Anyone who believes President Erdogan’s assertion that the Turkish economy is out of the woods following its 2018 exchange rate crisis has not read the IMF’s latest Turkish economic report. In that report, the IMF could not have been clearer that Turkey’s high degree of external vulnerability makes it particularly exposed to a change in market sentiment towards the emerging market economies or to adverse domestic and international political developments.
The key economic vulnerability highlighted by the IMF is the Turkish corporate sector’s excessive foreign currency indebtedness. As a result of that indebtedness, Turkey still has a gross external financing need of almost 25 percent of the country’s GDP. In addition, that indebtedness has made Turkey’s overall external position worse today than it was on the eve of the 2008 global financial crisis. This makes the country all too dependent on the uninterrupted smooth flow of foreign capital into the country.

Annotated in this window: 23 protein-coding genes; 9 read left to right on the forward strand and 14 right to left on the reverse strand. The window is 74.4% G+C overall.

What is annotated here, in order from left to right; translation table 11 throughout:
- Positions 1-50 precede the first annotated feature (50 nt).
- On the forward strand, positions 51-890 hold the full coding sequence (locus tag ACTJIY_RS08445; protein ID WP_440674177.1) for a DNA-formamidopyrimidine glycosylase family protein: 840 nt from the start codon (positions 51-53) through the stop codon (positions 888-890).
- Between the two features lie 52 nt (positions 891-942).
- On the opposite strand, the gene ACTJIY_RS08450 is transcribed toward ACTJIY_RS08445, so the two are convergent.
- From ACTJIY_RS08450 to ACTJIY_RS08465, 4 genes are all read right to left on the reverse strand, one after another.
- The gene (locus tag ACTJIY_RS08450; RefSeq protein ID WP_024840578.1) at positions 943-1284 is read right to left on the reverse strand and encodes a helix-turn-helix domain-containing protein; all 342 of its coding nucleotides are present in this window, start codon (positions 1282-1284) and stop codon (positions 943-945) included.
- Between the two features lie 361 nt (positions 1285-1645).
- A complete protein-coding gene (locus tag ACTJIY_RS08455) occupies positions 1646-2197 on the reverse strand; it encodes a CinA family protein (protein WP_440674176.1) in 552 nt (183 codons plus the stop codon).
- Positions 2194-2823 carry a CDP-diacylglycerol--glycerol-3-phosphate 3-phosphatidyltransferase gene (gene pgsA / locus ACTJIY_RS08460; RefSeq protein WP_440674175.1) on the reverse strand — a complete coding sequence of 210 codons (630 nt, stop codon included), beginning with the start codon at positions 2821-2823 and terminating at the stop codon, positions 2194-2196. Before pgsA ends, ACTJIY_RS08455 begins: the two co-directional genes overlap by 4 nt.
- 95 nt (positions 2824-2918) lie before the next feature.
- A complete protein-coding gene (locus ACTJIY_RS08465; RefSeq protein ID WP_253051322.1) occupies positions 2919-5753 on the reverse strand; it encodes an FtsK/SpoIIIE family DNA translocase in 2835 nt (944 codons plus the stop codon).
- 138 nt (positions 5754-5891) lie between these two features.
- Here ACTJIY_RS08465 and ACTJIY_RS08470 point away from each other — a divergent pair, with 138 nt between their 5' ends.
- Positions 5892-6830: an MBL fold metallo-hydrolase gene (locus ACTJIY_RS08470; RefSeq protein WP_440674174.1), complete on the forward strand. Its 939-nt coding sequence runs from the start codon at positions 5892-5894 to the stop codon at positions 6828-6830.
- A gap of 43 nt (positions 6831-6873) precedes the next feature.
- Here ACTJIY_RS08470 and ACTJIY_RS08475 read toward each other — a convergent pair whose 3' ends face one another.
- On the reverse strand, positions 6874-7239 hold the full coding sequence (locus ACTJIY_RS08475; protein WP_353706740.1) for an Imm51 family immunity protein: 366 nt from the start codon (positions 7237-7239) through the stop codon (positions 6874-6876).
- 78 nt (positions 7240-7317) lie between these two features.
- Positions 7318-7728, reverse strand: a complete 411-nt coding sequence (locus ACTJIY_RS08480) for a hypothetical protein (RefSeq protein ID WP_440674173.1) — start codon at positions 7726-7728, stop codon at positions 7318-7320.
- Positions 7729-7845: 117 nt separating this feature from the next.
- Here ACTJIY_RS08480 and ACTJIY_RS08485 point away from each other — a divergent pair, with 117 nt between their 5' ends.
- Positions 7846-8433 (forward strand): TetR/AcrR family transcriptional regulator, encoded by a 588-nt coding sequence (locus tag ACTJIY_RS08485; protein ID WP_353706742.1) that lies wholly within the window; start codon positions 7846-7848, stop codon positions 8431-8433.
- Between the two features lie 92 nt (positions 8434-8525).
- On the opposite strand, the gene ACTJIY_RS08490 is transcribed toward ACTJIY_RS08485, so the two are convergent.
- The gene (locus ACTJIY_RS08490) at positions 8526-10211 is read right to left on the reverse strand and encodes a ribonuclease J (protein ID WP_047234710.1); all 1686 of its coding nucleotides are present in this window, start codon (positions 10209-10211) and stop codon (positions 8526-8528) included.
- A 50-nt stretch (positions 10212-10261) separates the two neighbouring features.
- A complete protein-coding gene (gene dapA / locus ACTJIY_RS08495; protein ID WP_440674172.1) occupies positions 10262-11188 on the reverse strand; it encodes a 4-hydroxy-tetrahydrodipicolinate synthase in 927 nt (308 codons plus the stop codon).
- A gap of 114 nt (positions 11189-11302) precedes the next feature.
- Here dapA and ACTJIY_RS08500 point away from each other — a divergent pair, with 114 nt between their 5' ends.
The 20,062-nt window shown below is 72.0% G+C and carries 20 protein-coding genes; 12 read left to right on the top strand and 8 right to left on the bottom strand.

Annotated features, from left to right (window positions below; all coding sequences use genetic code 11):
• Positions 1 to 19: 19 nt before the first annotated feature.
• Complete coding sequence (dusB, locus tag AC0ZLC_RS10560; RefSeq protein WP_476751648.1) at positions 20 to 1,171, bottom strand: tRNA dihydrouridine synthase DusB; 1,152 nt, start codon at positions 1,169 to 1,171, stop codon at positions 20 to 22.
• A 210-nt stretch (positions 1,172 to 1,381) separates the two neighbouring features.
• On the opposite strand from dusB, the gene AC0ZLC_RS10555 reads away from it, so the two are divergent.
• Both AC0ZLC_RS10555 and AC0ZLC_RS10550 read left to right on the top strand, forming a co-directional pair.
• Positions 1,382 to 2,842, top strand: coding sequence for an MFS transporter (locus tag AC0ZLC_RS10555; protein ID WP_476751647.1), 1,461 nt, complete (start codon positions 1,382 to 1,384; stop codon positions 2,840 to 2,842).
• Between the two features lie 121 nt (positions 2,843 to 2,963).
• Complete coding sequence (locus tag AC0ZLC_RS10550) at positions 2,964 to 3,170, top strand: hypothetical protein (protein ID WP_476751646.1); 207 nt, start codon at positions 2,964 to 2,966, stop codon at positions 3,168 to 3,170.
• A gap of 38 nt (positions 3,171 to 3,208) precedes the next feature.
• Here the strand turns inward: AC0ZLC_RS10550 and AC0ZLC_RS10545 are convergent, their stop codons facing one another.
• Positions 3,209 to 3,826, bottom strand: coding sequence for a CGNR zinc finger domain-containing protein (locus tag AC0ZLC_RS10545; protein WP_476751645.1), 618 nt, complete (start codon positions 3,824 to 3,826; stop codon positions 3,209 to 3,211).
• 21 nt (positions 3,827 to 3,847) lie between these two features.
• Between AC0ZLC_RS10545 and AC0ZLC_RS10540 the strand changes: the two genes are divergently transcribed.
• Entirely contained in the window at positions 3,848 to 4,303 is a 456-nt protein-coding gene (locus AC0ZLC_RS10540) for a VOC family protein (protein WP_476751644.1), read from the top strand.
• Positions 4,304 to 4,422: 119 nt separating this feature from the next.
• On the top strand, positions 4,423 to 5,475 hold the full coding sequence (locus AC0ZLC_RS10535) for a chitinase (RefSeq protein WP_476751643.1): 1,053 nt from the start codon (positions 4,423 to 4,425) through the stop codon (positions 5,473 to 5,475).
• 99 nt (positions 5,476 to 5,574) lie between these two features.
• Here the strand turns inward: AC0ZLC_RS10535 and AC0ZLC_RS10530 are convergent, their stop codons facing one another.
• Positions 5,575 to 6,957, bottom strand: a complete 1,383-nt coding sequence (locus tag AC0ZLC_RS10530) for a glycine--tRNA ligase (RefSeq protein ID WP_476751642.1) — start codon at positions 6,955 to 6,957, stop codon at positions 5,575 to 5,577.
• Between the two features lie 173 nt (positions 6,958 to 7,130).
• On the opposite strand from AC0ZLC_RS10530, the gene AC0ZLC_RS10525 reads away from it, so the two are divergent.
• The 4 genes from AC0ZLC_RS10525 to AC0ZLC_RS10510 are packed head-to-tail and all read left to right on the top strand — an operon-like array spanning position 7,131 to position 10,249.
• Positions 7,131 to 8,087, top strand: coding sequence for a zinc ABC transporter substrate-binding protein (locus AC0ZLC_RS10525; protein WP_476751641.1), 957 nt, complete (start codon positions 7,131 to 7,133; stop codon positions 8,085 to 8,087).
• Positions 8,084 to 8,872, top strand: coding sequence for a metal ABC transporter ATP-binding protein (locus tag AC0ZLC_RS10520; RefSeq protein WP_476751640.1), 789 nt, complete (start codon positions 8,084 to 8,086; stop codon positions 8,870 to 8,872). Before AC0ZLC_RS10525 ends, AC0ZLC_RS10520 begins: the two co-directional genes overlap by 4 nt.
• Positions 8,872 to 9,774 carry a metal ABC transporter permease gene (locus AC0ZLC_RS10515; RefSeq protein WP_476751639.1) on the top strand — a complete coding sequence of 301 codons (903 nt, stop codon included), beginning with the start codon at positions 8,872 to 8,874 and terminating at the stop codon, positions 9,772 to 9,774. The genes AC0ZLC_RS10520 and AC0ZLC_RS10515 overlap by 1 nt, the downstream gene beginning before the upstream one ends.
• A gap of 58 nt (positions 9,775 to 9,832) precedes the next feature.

Mindful of Turkey’s external vulnerability, the IMF is cautioning that Turkey has no room for unorthodox economic policies if it wants to avoid losing investor confidence that might bring on another lira crisis. Specifically, the IMF is counseling that Turkey pursue a tight monetary policy to boost its central bank’s credibility, that it take measures to strengthen the country’s medium-term fiscal position, and that it undertake a stress test for its banking system to further enhance confidence in the banks.
Sadly, Mr. Erdogan does not seem to be heeding the IMF’s advice about the need for economic policy caution. Indeed, not only is he setting an overly ambitious 5 percent economic growth target for 2020, he is leaning heavily on the central bank to keep interest rates low and to keep credit flowing to attain that goal. He is doing so even though strained US-Turkey relations are again weighing heavily on the currency and even though little is being done to strengthen the country’s public finances.
All of this suggests that in 2020 Turkey could very well be the next emerging market economy to have a real debt problem. This merits close monitoring considering that Turkey is a significantly larger and more indebted economy than is Argentina.
This article by Desmond Lachman first appeared at the American Enterprise Institute.